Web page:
The B-29 tail gunner is in the aft section of the bomber, facing backward, and is responsible for protecting the backend and the formation from tail attacks. How effective was it?
Advanced Control Systems
The tail turret has an arc travel of up to 30 degrees in all major directions. Moreover, the guns were fitted with the General Electric Central Fire Control System and were aided with position sensors and gyroscopes. These features would then feed data into an analog computer that calculated a ballistic solution accounting for range estimation, bullet drop, gunner’s and target deflection, windage correction, and parallax compensation.
Earlier models of the B-29 were fitted with a 20mm center tail cannon but were later replaced due to a 125-round ammo capacity. Most of those found in newer variants have maintained a dual 50-cal tail gun configuration, offering a 500-yard advantage over attacking interceptors.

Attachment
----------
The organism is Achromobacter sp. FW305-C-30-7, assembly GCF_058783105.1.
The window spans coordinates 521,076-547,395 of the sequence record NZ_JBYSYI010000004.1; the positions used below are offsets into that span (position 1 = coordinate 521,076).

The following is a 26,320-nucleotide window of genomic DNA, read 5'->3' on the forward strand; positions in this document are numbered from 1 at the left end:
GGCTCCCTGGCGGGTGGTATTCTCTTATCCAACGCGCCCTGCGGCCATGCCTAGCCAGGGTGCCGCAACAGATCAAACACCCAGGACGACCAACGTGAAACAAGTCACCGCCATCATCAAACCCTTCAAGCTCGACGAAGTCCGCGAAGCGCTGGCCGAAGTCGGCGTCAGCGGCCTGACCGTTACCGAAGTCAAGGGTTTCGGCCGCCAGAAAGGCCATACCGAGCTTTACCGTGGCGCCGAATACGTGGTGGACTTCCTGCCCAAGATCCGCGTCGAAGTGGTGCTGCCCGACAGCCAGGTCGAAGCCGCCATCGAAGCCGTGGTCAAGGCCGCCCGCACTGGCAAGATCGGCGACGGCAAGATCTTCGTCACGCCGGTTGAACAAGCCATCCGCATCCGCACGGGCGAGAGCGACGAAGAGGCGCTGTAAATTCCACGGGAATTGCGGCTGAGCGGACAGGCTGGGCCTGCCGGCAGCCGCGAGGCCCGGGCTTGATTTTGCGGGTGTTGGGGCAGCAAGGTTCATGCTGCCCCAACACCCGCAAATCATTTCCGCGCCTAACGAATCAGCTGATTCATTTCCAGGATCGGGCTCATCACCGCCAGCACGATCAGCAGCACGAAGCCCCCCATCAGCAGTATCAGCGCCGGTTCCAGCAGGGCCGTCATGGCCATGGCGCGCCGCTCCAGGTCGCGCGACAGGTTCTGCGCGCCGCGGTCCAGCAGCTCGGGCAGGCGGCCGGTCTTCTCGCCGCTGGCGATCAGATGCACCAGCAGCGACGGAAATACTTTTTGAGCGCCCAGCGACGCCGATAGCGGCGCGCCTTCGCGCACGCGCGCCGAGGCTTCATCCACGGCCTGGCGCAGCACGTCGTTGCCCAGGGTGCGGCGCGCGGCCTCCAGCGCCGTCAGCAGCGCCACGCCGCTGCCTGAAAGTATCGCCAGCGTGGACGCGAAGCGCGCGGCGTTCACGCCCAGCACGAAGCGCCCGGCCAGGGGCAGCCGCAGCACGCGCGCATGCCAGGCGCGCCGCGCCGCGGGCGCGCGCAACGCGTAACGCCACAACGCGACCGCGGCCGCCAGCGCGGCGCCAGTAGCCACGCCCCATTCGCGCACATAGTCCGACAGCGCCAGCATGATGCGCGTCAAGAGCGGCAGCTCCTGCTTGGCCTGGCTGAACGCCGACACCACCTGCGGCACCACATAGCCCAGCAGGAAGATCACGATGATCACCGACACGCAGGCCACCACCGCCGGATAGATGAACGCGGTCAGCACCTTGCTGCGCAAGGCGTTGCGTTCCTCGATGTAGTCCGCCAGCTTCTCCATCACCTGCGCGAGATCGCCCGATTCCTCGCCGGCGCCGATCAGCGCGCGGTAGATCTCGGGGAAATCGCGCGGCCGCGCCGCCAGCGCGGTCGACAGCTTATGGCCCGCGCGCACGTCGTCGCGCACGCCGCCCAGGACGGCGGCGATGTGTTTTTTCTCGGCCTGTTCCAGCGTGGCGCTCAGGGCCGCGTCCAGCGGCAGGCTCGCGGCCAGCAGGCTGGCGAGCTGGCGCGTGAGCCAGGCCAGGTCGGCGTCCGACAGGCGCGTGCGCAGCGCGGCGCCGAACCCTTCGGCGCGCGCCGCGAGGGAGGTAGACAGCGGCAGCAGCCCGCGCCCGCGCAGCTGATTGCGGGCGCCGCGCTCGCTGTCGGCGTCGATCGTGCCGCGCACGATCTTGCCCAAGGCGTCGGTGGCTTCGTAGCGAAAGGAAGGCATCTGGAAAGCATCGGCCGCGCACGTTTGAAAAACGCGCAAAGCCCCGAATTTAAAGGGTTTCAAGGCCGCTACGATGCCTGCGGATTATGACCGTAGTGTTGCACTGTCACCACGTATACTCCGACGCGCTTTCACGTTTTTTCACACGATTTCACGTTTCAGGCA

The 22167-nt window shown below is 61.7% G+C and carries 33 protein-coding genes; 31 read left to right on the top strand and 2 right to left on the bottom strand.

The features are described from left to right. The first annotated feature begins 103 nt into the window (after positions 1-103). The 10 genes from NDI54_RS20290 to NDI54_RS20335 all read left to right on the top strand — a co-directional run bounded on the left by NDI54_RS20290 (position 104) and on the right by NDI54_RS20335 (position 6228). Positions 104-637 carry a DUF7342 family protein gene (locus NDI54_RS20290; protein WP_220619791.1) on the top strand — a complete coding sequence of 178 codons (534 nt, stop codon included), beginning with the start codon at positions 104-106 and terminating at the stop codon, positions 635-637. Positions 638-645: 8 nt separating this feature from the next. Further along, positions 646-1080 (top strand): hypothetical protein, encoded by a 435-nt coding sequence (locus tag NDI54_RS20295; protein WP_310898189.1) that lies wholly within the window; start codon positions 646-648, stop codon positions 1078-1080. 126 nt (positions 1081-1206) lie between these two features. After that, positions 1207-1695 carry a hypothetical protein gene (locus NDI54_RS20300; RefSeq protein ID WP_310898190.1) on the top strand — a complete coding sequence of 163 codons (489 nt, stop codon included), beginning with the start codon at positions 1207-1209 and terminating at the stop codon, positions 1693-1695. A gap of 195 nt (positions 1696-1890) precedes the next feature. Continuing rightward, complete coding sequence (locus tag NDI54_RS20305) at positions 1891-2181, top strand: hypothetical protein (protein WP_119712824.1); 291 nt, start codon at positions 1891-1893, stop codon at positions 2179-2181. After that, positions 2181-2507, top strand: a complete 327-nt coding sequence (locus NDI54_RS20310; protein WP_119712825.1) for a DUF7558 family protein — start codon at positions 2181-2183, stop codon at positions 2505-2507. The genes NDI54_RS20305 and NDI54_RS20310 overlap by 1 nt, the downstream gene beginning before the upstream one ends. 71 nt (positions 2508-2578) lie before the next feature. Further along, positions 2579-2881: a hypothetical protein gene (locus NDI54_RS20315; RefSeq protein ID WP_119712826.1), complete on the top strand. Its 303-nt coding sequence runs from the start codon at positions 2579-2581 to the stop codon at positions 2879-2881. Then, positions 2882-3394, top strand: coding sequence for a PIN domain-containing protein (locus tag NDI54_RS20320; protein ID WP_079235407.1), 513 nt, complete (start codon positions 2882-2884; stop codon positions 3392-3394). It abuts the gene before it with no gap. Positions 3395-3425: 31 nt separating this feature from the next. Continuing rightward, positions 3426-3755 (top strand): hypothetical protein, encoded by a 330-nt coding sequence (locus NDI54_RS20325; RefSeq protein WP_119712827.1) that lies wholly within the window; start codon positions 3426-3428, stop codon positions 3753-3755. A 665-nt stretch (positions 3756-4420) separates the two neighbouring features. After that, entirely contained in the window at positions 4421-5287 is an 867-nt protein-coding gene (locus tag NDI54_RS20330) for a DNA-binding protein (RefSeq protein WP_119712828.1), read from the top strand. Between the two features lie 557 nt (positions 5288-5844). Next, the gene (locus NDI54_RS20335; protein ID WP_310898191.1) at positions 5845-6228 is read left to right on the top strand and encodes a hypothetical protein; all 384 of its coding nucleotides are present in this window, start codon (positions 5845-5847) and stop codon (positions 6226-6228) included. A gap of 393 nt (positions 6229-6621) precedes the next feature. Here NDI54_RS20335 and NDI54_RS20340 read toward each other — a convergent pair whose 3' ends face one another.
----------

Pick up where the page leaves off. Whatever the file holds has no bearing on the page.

Getting In Formation
B-29s flew in a 12-plane formation during daylight high-altitude missions. While in this formation, the tail is well protected by 41 machine guns at the low 6 o’clock level and 51 at the high direction.
Difference Between Day and Night Missions
Japanese fighters usually attacked from the front. Of the 6,000 attacks in an April 1945 report, only 16% occurred from the tail and 49% from the nose. However, this ratio would reverse during night attacks, with 60% coming from the tail.
70 to 1 Ratio
Ultimately, a declassified 1945 analysis report outlined the effectiveness of the B-29’s gunnery system against rear attacks. Simply put, the ratio of enemy losses to bomber losses is 70 to 1 for rear attacks.